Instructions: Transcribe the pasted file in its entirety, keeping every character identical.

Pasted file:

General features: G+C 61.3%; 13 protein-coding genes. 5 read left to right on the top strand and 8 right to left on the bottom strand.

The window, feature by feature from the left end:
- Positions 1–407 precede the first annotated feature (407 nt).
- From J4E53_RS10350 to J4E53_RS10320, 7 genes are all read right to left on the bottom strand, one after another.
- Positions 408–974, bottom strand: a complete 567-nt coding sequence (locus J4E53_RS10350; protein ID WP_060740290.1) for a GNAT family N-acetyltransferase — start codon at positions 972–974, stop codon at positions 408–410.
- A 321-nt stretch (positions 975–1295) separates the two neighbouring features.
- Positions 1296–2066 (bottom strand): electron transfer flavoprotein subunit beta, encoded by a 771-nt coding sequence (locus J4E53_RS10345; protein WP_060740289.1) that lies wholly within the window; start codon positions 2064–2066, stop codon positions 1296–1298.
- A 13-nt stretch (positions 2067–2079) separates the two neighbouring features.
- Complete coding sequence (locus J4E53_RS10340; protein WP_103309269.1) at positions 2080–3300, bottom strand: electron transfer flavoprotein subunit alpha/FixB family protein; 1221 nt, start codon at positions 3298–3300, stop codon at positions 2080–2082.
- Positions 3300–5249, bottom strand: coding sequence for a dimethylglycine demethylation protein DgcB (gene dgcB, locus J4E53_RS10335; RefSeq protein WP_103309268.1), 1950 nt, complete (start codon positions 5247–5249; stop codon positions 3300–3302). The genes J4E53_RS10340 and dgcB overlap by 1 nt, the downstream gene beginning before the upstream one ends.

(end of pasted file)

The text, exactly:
General features: G+C 61.3%; 13 protein-coding genes. 5 read left to right on the top strand and 8 right to left on the bottom strand.

The window, feature by feature from the left end:
- Positions 1–407 precede the first annotated feature (407 nt).
- From J4E53_RS10350 to J4E53_RS10320, 7 genes are all read right to left on the bottom strand, one after another.
- Positions 408–974, bottom strand: a complete 567-nt coding sequence (locus J4E53_RS10350; protein ID WP_060740290.1) for a GNAT family N-acetyltransferase — start codon at positions 972–974, stop codon at positions 408–410.
- A 321-nt stretch (positions 975–1295) separates the two neighbouring features.
- Positions 1296–2066 (bottom strand): electron transfer flavoprotein subunit beta, encoded by a 771-nt coding sequence (locus J4E53_RS10345; protein WP_060740289.1) that lies wholly within the window; start codon positions 2064–2066, stop codon positions 1296–1298.
- A 13-nt stretch (positions 2067–2079) separates the two neighbouring features.
- Complete coding sequence (locus J4E53_RS10340; protein WP_103309269.1) at positions 2080–3300, bottom strand: electron transfer flavoprotein subunit alpha/FixB family protein; 1221 nt, start codon at positions 3298–3300, stop codon at positions 2080–2082.
- Positions 3300–5249, bottom strand: coding sequence for a dimethylglycine demethylation protein DgcB (gene dgcB, locus J4E53_RS10335; RefSeq protein WP_103309268.1), 1950 nt, complete (start codon positions 5247–5249; stop codon positions 3300–3302). The genes J4E53_RS10340 and dgcB overlap by 1 nt, the downstream gene beginning before the upstream one ends.